Suggestion: Put your text in text boxes. It’s annoying to try to read text with this beautiful but variable background.

    Thanks!

  • Oh- never mind that last part, it appears my browser did something strange and put all your text right over the rocky background.

    I see now (above) this is all in text boxes and very clear, thanks!

    I just located and purchased the Grivel Salamander XL on Amazon, or more accurately, Amazon Smile (a portion of sales goes to the charity of your choice).

    Thanks again for this recommendation!

    Larry B.

  • Dear Mister Severe Climber,
    Reading your thoughtful and intelligent article made me think that this could only be the product of someone with a big head. I too have a big head which first became apparent to me as a child when trying to don a batting helmet in little league baseball and ending up looking something like an Egyptian from the wall of King Tut’s tomb. It has been a struggle, literally, to find hats to fit my planetoid (which unlike Pluto has not been down graded in status) and I think I will definitely purchase the Salamander XL on line. If my calculations are correct I shall be right at 66 cm.
    Best regards,
    Big Head Bob
    (This is really my nickname)

      • Dear Mister Severe Climber,
        The catalyst that started my search was that I purchased at a thrift shop for the princely sum of four dollars is what I believe to be a “Joe Brown” helmet. It is a classic red-orange beauty in very nice shape. There are no brand markings as such but on a sticker on the suspension it reads, “Fibreglass ‘Supermodel’ Av. Weight 650 gms, Handmade in N. Wales U.K., 1988/9”. Do you recognize any of this infomation and is it a “Joe Brown”? Sadly, for me, it is a medium does not fit my massive cranium. What was the largest size “Joe Brown” manufactured? The classic look of this helmet conjures up my feelings towards the “Ecrin Roc” and browsing E-Bay at the moment they are priced from thirty six dollars used up to one hundred twenty dollars new. Just to give you a little perspective about myself I live in the Seattle area in the USA and we have the Olympic Mountains to the west and the Cascades to the east and big old Mount Rainier to the south which make up my stomping grounds. I would say that I am a definitely a hiker rather than a climber however this might change with the correct helmet. I really enjoy reading fiction about mountain climbing from the safety of an armchair. I A book that comes to mind at the moment is I think is titled “One Green Bottle” about rock climbing in Wales, have you read it? Anyhow, thanks for letting me prattle on and I look forward to your answers.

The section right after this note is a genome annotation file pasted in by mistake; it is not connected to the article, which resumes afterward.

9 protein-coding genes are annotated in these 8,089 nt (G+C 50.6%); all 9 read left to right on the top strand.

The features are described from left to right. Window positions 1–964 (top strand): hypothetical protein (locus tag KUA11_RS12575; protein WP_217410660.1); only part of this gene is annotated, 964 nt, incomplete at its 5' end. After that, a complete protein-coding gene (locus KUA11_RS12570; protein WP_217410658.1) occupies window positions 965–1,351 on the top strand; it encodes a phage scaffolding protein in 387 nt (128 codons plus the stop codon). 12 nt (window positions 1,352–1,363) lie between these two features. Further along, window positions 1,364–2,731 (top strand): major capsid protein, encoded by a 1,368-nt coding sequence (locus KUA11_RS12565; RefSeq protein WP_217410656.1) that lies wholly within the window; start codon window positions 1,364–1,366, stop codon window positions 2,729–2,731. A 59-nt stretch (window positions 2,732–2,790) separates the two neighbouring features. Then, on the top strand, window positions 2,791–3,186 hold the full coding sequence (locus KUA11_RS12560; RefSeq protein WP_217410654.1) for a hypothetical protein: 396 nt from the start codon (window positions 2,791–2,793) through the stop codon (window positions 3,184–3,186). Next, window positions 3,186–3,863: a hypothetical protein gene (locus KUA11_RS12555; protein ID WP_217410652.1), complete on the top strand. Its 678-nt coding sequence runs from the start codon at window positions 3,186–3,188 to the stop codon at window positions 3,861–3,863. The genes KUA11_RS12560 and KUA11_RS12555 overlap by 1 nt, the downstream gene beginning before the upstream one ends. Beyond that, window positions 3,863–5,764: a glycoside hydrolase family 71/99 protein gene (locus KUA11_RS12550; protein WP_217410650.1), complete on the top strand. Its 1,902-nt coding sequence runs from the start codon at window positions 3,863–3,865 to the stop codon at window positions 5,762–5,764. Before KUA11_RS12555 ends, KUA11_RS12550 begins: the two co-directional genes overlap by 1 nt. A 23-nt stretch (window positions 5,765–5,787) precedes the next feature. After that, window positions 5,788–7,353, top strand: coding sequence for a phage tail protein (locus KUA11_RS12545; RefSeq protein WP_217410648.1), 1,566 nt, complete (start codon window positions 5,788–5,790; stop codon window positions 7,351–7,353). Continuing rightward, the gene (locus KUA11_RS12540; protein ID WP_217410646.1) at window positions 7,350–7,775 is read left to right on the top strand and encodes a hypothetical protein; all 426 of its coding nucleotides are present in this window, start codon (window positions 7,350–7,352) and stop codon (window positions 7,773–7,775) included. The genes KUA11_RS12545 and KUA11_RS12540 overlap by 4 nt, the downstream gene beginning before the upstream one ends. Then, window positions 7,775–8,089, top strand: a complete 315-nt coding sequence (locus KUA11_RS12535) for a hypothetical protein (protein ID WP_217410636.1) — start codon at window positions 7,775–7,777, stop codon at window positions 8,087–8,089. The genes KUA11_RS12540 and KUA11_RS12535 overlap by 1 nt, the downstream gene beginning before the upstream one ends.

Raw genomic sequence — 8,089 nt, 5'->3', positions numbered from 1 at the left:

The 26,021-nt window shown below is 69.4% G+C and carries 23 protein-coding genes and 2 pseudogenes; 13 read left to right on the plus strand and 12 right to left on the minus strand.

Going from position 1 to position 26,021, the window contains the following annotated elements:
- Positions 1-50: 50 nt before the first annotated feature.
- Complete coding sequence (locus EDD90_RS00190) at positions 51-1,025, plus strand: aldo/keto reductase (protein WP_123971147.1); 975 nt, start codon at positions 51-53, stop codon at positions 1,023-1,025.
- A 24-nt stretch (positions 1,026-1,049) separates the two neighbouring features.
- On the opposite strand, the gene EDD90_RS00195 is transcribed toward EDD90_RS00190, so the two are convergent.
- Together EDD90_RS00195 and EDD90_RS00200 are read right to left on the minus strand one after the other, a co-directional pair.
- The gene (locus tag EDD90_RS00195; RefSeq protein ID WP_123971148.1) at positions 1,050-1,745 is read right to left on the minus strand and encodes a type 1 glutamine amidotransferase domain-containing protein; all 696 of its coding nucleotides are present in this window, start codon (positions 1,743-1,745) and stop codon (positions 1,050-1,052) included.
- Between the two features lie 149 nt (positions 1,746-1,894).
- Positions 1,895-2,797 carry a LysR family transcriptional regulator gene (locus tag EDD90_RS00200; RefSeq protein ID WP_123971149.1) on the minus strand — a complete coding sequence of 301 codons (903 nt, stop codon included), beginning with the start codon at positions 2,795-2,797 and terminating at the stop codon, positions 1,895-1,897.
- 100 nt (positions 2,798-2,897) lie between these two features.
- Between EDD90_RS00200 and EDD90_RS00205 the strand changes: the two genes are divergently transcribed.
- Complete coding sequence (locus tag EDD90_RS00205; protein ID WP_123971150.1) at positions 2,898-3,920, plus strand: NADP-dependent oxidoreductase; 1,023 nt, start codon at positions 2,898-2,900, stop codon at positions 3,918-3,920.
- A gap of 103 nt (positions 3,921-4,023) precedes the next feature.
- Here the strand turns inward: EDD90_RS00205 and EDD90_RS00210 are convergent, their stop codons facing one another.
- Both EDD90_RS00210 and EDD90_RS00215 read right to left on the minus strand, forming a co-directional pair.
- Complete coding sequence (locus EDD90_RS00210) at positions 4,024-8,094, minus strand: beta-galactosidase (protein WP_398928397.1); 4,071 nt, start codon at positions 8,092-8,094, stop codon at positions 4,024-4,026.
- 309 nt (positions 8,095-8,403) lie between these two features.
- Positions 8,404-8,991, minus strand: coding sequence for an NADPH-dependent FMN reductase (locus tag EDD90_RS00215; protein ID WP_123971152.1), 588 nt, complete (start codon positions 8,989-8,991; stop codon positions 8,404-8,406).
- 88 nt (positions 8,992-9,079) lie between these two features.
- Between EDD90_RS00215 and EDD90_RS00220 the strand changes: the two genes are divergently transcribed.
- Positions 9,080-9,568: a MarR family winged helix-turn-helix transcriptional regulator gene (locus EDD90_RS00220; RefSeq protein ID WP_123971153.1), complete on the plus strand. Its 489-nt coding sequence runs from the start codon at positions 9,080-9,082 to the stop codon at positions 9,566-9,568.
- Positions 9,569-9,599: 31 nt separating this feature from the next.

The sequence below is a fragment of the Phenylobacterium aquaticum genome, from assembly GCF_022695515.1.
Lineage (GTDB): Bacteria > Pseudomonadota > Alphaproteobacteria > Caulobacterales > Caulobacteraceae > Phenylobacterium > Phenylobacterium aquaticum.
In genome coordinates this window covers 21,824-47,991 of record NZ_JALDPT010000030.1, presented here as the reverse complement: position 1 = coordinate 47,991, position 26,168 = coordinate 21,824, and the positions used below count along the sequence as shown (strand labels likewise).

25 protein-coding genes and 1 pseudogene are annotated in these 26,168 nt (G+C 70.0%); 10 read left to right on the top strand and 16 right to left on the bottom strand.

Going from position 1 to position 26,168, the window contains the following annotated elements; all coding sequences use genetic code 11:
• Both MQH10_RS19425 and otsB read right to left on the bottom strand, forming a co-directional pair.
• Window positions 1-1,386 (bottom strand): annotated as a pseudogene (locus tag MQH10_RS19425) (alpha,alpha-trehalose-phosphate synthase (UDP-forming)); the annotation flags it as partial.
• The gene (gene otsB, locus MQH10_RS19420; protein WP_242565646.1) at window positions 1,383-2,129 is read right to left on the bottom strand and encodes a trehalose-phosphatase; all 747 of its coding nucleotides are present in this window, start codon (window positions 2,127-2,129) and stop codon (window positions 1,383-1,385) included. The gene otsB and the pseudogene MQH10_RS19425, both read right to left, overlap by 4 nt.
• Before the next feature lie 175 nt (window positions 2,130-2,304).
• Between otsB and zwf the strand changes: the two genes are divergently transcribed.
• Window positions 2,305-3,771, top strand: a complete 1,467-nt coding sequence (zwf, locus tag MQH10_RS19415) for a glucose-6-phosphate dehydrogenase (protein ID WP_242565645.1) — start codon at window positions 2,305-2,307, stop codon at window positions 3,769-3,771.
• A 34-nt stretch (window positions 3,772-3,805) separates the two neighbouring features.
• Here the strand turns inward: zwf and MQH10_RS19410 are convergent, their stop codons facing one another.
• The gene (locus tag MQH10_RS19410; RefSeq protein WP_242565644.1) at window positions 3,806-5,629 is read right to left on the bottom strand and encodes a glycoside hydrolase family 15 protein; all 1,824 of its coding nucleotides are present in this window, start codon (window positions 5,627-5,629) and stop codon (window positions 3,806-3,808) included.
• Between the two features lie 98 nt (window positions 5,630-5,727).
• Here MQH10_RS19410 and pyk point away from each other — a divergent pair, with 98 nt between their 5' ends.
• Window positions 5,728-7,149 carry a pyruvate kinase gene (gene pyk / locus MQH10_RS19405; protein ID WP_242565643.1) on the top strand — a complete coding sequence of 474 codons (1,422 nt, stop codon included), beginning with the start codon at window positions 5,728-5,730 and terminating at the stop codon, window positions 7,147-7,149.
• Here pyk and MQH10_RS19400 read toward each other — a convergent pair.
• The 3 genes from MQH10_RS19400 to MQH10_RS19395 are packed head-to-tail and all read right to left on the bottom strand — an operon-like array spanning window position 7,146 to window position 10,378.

Best regards,
        Big Head Bob

        • Dear Big Head Bob,

          I’m afraid that I don’t recognise the markings on the helmet, but it’s quite likely it’s one of the helmets made by Joe Brown if it was made in North Wales at that time. There’s a good article in Alpinist magazine on Joe Brown helmets that backs up that conclusion. I’m afraid that I also don’t know what the largest size was that these helmets were manufactured in.

          I’ve not seen anyone actually climbing in a fibreglass helmet like that in years, mainly because they are so heavy and hot compared to modern helmets. I also wonder if they are still safe to use after so much time. Those types of helmet were originally very tough, but if they degrade like modern helmets, then it wouldn’t be safe over 25 years after it was made. What do you think? Even if you don’t want to climb in it, that helmet’s a good memento of a classic climbing era.

          It’s a real shame that the Ecrin Roc isn’t made anyone as it was a do anything, fit anyone helmet. Maybe that classic look wasn’t selling any more. I keep a look out to see if there are any helmets that come close or otherwise work for guys with who are similarly well-endowed above the shoulders, but I don’t have much luck. I’ve been trying out the Black Diamond Vapor recently, which I really like, but it only goes as big as 63cm and only just works for me.

          I’d not heard of One Green Bottle before you mentioned it, but now that I’ve Googled it, it looks like a good read and I’ll add it to my reading list.

          I know your part of the world a little as I spent a summer working in Paradise in Mt Rainier National Park when I was at university. Beautiful place and I really liked Seattle – the sort of place that I’d love to live.

          Best wishes,
          Mister Severe Climber.